Our next coins-related post is about Temple of Vesta. Many tourists who visit Rome think of it as one of the best-preserved buildings on the Forum. In reality, authentic remains are scarce. The standing structure with columns dates from Mussolini-era restorations and materials used are of Severan era.  Many visitors associate Vesta Temple with Vestal Virgins and sacred fire, which is true. But not many think today of the most sacred Roman object that the Shrine used to keep in the past: Palladium.

Palladium story 

Vesta Temple used to keep the most sacred object of the Ancient Rome: a statue of Pallas Athena, or Palladium. It was stolen by Odysseus from Troy, and later brought to Rome by Aeneas. Vestal Temple kept this wooden statue for centuries. Romans believed that the safety of their city and their power depended on the safety of Palladium and a few other sacred objects. Penates and Sacred fire were among them, and they were also kept in the Vesta Temple. Prophecy said that as long as these objects were safe, Rome would remain safe. 

Pic 1. Q. Cassius Longinus. 55 BC. AR Denarius. Rome mint. Source: Classical Numismatic Group, www.cngcoins.com, used by permission of CNG. Annotations by TTR. 
The coin refers to the investigation held in 113 BC over which an ancestor of Quintus Cassius Longinus presided. In 113 BC Lucius Cassius Longinus Ravilla condemned two Vestals and put them to death. They were previously acquitted of incestum by the pontifical court. The tablet besides the temple is actually a voting tablet and “AC” on it stands for “Absolvo, Condemno” or “I acquit, I condemn”. The reverse depicts the appearance of the Vesta Temple during the late republican period.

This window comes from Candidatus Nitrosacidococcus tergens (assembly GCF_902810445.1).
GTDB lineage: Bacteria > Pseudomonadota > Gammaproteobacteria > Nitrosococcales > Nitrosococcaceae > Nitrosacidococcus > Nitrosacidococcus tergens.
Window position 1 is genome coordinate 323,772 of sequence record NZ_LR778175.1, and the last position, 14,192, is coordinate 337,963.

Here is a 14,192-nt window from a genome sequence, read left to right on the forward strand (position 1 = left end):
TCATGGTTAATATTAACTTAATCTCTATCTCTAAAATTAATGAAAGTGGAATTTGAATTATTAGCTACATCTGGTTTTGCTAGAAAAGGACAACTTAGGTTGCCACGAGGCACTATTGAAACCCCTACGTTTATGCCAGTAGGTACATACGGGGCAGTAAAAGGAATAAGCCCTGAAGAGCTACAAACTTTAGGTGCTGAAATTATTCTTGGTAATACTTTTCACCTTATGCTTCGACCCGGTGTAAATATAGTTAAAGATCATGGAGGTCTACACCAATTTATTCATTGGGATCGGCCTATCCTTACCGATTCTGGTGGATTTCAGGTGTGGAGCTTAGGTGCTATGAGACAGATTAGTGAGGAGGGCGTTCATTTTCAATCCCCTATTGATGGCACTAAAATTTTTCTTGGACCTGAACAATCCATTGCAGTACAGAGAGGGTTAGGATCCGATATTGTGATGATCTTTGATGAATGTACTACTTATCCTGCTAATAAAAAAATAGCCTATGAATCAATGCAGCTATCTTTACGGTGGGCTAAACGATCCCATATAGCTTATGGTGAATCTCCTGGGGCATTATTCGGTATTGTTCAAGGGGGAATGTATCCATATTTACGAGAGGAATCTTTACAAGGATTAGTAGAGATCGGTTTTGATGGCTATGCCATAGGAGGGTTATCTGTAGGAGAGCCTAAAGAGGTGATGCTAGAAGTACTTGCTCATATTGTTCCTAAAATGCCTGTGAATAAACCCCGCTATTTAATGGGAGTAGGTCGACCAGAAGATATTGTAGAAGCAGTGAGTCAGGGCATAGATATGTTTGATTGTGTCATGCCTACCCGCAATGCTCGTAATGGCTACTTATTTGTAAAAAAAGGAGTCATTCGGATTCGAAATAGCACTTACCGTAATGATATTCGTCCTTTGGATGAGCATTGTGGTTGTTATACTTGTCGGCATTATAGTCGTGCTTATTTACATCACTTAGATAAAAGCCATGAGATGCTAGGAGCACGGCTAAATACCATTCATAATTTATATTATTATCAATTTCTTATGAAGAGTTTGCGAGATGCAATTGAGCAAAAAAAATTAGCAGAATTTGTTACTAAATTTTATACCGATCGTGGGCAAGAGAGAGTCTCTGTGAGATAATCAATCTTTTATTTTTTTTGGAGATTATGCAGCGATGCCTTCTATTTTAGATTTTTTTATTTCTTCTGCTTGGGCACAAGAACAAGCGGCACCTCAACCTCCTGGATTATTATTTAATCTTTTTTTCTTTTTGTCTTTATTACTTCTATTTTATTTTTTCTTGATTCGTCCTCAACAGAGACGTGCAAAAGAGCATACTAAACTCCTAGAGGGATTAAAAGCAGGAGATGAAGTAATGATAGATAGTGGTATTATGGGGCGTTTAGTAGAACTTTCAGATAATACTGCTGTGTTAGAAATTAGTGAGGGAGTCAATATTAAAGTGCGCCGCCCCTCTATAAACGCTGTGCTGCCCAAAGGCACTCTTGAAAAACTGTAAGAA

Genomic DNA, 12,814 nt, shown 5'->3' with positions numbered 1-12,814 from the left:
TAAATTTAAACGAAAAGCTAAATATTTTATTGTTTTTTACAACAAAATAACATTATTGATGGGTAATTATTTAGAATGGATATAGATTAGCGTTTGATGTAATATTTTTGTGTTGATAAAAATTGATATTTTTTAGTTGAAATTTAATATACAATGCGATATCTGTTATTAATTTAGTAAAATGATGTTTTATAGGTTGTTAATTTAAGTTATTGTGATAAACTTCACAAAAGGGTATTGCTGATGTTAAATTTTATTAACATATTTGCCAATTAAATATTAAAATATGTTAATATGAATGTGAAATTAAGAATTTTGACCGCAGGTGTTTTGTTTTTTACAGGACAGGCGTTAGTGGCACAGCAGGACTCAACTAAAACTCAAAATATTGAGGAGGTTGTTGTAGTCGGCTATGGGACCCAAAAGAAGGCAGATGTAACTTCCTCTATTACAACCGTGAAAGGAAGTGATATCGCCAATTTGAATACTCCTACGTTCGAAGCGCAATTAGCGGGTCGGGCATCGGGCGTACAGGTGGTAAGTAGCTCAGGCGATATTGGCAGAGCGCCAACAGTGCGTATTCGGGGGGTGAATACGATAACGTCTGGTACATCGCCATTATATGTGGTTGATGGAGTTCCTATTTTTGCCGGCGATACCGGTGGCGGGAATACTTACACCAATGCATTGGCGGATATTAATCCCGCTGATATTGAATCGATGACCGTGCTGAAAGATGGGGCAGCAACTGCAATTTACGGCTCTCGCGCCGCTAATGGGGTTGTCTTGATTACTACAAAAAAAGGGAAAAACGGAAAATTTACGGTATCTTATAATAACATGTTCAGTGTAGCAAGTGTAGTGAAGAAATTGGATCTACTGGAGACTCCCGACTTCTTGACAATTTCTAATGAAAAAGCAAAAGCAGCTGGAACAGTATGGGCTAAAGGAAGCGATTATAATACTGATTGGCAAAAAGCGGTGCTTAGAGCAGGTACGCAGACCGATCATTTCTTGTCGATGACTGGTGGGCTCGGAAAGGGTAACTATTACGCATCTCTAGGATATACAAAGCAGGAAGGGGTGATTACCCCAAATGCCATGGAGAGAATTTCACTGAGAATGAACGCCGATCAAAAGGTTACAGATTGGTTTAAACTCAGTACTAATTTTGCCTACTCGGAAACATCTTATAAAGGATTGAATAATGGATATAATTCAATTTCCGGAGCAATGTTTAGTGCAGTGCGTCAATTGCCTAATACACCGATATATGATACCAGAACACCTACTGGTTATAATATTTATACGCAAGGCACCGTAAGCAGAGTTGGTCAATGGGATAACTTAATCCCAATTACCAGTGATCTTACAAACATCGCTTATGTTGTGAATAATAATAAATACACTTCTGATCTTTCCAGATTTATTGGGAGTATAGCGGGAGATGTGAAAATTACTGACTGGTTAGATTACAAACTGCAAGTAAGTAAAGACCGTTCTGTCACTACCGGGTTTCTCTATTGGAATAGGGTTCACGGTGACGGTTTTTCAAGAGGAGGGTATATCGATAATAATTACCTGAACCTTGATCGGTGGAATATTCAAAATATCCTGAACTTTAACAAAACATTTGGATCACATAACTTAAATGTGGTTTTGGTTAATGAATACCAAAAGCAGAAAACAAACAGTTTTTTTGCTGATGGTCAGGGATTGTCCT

King’s sacred hearth ? 

The temple itself was dedicated to the cult of Vesta, the goddess of the hearth and home. According to legend, the cult had been founded either by the city’s founder, Romulus, or the Etruscan king Numa Pompilius. It was traditional for there to be a hearth burning in the center of huts of the archaic period. And the fact that the temple was situated very close to the archaic Regia (the palace of Rome’s Etruscan kings) suggests that the first sacred hearth of the Roman State may well have been that of the king.

Vestal Virgins duty 

The vestal virgins, a group of six or seven virgin priestesses, maintained the eternal holy hearth of the city of Rome. It was the vestals’ responsibility to make sure that the sacred hearth of Vesta didn’t go out. If it did, this could only mean one thing: calamity for Rome. For vestals, neglecting their duties could result in them being walled up alive.

Pic 2. Nero. AD 54-68. AR Denarius. Rome mint. Source: Classical Numismatic Group, www.cngcoins.com, used by permission of CNG. Annotations by TTR.

Archaic hut

Roman believed that the Temple was circular because of its antiquity. The first cult site had been no more than a simple straw hut. The Temple was victim of frequent fires: we know of at least four fires that consumed it: in 241 BC, 210 BC, 64 AD, and 191 AD. But the hut design was repeated through successive restorations. The last one was carried out by Julia Domna, the wife of Septimius Severus, after the fire of 191 AD. Remaining authentic parts of the Temple date from this time. 

Pic 3. Julia Domna. Augusta, AD 193-217. AR Denarius. Rome mint. Struck under Septimius Severus. Source: Classical Numismatic Group, www.cngcoins.com, used by permission of CNG. Annotations by TTR.

What is to see there now ? 

Enough survives of the Temple of Vesta for you to make out its curious, circular shape. The temple’s podium – seen behind standing columns – has a diameter of 15 metres and has a marble revetment. The podium was supporting Corinthian columns, six of which were re-erected in the 1930s. These columns held a conical roof, which had a hole in the center to allow the sacred hearth’s fire to escape. Excepting periods when the rooftop was occupied by a statue. We recommend paying a special attention to the cavity in the podium of the Temple. Archaeologists believe that it was the storage area for Palladium and Penates, most sacred objects of the Ancient Rome.

To find out more: Timetravelrome.

Authors: Alexander Meddings with contributions and additional edits from TTR.